While it is often claimed that Bangladesh is an export-driven economy, that is not necessarily the case. To this day, the most significant component of Bangladesh's GDP is consumption. That is, most of the GDP stems from the domestic market. And access to finances is crucial in boosting the domestic market.
That is not to diminish the role of exports. Bangladesh needs to address both its internal and external inefficiencies sufficiently to survive and thrive in a post-LDC landscape. In terms of boosting exports, Bangladesh can sign some form of preferential trade agreement with its largest trading partners to mitigate preference erosion. Moreover, it needs to address inefficiencies in its transport logistics, shipping and border posts as they increase the lead time to export. For instance, to export a given quantity of products, Bangladeshi exporters require three months of lead time, whereas Vietnamese exporters can do it within a month only because of having more efficient ports. Bangladesh can reduce the lead time by improving the conditions of the backward linkage industries as well.
According to a recent report by the WB, weak corporate governance, poor regulatory enforcement and lack of transparency expose banks in Bangladesh to significant risks and abuse. Would you like to share your comments on this finding?
These are all established facts and there is no point in disputing these findings. What's more important is to address the underlying factors, political or otherwise, that lead to weak governance or lack of transparency.
As one of the underlying factors, the report mentioned the incorporation of the independent director just for compliance reasons and that they hold no significant power whatsoever. How serious a problem is this?
There are lots of issues with the nature of gatekeeping in Bangladesh's banking sector, whether it is about selecting independent directors or granting permission to open a new bank. For instance, every director in the state-owned banks was an independent director, many of whom were previously government employees and did not hold ownership of the banks' assets.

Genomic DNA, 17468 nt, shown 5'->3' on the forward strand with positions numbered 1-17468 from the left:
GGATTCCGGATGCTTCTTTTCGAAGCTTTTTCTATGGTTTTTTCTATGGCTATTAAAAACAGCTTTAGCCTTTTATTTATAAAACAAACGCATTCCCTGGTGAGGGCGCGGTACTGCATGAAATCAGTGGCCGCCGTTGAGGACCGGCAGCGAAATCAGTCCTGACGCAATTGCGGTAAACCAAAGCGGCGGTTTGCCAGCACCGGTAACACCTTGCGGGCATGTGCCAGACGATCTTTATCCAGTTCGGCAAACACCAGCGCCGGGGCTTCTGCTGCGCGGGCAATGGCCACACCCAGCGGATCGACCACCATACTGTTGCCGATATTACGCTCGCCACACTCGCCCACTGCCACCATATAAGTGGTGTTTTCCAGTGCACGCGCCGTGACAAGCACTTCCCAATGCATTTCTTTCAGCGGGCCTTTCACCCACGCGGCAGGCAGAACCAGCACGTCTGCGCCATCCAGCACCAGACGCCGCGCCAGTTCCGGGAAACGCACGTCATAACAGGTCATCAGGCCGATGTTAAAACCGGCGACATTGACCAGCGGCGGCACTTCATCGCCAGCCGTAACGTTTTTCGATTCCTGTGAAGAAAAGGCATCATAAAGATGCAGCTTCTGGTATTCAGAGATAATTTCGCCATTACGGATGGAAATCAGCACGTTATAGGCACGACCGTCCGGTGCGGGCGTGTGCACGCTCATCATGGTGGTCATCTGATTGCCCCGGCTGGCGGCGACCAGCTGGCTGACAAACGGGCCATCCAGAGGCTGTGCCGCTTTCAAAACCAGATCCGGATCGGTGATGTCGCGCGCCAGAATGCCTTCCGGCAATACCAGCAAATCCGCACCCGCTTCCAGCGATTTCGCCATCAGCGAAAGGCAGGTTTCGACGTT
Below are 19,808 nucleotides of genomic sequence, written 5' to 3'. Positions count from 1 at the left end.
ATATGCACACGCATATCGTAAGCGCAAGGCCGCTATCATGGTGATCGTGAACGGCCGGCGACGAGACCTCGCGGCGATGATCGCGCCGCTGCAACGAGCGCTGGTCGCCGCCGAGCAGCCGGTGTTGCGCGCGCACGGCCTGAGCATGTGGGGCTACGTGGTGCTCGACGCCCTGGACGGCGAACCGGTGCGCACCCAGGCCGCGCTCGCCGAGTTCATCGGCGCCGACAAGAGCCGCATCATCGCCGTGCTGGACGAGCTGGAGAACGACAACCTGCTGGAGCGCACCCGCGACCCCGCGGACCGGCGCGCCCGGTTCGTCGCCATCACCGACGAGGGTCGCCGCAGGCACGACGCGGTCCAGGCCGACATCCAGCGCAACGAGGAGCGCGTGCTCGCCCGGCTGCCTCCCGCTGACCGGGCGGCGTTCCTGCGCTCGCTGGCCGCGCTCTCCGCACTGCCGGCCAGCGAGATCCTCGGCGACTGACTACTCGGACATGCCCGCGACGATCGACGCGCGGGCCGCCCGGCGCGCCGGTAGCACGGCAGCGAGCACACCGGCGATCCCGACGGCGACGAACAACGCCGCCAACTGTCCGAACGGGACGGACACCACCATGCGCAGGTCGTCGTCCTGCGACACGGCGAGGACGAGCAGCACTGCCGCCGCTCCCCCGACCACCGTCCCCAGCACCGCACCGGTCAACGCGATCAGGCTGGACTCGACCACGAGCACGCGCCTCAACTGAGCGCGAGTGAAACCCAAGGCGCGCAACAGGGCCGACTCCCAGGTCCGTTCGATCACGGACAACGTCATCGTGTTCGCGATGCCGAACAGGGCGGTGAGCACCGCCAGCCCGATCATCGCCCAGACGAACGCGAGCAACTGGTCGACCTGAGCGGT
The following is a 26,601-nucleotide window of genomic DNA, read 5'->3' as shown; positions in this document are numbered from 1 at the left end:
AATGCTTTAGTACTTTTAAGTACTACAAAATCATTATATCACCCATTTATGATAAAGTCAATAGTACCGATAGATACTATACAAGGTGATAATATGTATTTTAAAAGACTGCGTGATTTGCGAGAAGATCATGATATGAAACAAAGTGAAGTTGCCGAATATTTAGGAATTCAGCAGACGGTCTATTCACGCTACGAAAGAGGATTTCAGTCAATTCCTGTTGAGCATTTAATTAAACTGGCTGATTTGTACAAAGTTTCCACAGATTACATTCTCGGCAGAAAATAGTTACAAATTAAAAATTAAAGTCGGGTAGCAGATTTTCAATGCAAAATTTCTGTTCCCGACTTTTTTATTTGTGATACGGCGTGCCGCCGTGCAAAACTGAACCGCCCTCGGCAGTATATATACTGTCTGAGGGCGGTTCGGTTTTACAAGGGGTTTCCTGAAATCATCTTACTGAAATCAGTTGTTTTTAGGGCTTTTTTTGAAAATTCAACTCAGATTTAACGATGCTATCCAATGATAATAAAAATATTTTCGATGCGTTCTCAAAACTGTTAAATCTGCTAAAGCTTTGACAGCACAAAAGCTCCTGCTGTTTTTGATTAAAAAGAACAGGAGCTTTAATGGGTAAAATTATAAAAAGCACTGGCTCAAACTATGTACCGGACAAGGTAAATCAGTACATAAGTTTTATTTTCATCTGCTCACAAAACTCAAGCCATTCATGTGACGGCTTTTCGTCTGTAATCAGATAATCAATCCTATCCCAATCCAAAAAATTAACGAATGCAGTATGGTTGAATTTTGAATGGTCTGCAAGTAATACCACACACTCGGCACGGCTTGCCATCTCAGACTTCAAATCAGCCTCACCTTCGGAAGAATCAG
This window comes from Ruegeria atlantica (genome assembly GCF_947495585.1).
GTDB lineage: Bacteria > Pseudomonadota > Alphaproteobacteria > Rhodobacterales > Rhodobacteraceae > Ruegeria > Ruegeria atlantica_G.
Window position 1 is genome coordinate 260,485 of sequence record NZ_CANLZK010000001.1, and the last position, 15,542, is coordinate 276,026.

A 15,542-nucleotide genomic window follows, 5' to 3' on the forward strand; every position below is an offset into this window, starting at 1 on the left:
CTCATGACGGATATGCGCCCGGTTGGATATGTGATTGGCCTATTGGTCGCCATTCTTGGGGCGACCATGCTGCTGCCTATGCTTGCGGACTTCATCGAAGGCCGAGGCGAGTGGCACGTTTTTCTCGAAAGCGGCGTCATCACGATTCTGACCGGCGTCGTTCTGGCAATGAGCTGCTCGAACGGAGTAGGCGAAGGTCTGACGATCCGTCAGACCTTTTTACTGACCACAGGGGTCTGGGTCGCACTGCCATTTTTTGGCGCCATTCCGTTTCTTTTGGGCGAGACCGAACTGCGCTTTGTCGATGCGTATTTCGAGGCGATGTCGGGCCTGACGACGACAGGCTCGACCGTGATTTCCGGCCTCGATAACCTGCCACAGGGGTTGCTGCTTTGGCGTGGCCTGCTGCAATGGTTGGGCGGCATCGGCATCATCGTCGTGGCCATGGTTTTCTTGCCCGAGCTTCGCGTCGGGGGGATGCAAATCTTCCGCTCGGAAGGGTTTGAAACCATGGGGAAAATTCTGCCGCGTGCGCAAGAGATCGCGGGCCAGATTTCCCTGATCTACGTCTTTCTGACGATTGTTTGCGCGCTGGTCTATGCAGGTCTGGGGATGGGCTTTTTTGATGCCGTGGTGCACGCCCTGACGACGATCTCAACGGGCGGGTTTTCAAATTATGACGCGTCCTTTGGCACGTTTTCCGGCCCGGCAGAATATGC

However, political leaders and other discretionary forces often influence the decisions taken by the directors, which end up exposing the banks to financial risk, as we have seen in the case of Basic Bank.
But the gatekeepers need to play an even more crucial role in giving permits to banks and non-bank financial institutions. The regulatory authorities need to investigate and analyse the source of the funds that are being used to open the bank, whether the owners are fit to own a bank, whether the fund is legal and how sustainable and feasible opening the bank would be. Unless you prevent suspect owners from opening new financial institutions, it becomes difficult later to rein them in.
Unfortunately, the government, Bangladesh Bank and the regulatory authorities are aware of these problems. But there is considerable political motivation not to take action against these banks and their suspect owners.
Moreover, it is a complete misnomer that simply increasing the number of banks would improve access to finance. Most of the banks operate in centres of commerce like Motijheel, Gulistan, and Gulshan. Smaller banks are often unable to branch out to peripheral regions most in need of finances.
To make matters worse, a large number of banks and non-bank financial institutions are difficult to monitor for the central bank.
The report also identified non-performing loans as one of the major issues in the banking sector. Why does this problem continue to persist?
The governance issues I mentioned earlier culminated in the crisis of non-performing loans. These irregularities are reflected in the banks' profitability as well. The bank owners are not concerned with the profitability of the banks. They primarily care about their profitability. And the lack of corporate governance makes investing in a bank a lucrative business venture.
The report also discusses the Ministry of Finance directly or indirectly intervening in the decision-making process of the central bank. Should the central bank be allowed more independence in policy formulation?
I believe the problem lies with leadership. The leaders of the central bank do not exercise the power they have been awarded by law. They can set the exchange rate and interest rates as they please as long as the decision is backed by a sound understanding of macroeconomic conditions.
If the governors of the central bank do not take initiative and keep waiting for the government's decision before taking any decision, awarding further independence would not bring about a fruitful outcome.